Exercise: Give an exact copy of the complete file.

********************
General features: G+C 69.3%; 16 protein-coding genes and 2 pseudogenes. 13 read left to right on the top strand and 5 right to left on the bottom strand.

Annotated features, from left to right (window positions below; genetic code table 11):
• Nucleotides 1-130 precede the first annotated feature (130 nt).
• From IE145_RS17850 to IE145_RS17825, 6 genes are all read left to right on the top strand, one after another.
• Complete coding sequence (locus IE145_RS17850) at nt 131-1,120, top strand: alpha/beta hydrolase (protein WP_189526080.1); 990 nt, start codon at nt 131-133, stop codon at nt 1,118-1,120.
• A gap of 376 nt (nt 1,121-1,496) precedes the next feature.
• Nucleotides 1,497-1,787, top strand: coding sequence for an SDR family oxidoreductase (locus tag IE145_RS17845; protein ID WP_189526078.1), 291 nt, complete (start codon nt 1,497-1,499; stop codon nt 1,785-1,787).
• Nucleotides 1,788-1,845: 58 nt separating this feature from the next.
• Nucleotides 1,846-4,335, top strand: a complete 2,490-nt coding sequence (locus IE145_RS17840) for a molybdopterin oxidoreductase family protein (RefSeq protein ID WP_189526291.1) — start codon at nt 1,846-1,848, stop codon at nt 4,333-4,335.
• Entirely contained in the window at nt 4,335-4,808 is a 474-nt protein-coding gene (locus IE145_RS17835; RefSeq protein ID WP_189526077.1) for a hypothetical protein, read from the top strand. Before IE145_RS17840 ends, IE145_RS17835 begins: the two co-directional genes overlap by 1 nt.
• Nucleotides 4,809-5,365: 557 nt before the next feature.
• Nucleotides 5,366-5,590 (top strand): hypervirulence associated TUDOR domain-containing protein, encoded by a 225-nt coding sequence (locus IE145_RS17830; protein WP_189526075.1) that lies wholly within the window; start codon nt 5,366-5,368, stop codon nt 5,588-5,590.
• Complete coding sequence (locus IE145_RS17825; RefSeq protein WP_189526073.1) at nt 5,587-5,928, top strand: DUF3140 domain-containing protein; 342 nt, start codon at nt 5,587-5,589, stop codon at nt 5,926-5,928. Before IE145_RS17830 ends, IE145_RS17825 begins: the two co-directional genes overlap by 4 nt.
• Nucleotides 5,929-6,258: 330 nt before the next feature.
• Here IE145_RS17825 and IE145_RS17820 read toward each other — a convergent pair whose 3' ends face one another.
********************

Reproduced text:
General features: G+C 69.3%; 16 protein-coding genes and 2 pseudogenes. 13 read left to right on the top strand and 5 right to left on the bottom strand.

Annotated features, from left to right (window positions below; genetic code table 11):
• Nucleotides 1-130 precede the first annotated feature (130 nt).
• From IE145_RS17850 to IE145_RS17825, 6 genes are all read left to right on the top strand, one after another.
• Complete coding sequence (locus IE145_RS17850) at nt 131-1,120, top strand: alpha/beta hydrolase (protein WP_189526080.1); 990 nt, start codon at nt 131-133, stop codon at nt 1,118-1,120.
• A gap of 376 nt (nt 1,121-1,496) precedes the next feature.
• Nucleotides 1,497-1,787, top strand: coding sequence for an SDR family oxidoreductase (locus tag IE145_RS17845; protein ID WP_189526078.1), 291 nt, complete (start codon nt 1,497-1,499; stop codon nt 1,785-1,787).
• Nucleotides 1,788-1,845: 58 nt separating this feature from the next.
• Nucleotides 1,846-4,335, top strand: a complete 2,490-nt coding sequence (locus IE145_RS17840) for a molybdopterin oxidoreductase family protein (RefSeq protein ID WP_189526291.1) — start codon at nt 1,846-1,848, stop codon at nt 4,333-4,335.
• Entirely contained in the window at nt 4,335-4,808 is a 474-nt protein-coding gene (locus IE145_RS17835; RefSeq protein ID WP_189526077.1) for a hypothetical protein, read from the top strand. Before IE145_RS17840 ends, IE145_RS17835 begins: the two co-directional genes overlap by 1 nt.
• Nucleotides 4,809-5,365: 557 nt before the next feature.
• Nucleotides 5,366-5,590 (top strand): hypervirulence associated TUDOR domain-containing protein, encoded by a 225-nt coding sequence (locus IE145_RS17830; protein WP_189526075.1) that lies wholly within the window; start codon nt 5,366-5,368, stop codon nt 5,588-5,590.
• Complete coding sequence (locus IE145_RS17825; RefSeq protein WP_189526073.1) at nt 5,587-5,928, top strand: DUF3140 domain-containing protein; 342 nt, start codon at nt 5,587-5,589, stop codon at nt 5,926-5,928. Before IE145_RS17830 ends, IE145_RS17825 begins: the two co-directional genes overlap by 4 nt.
• Nucleotides 5,929-6,258: 330 nt before the next feature.
• Here IE145_RS17825 and IE145_RS17820 read toward each other — a convergent pair whose 3' ends face one another.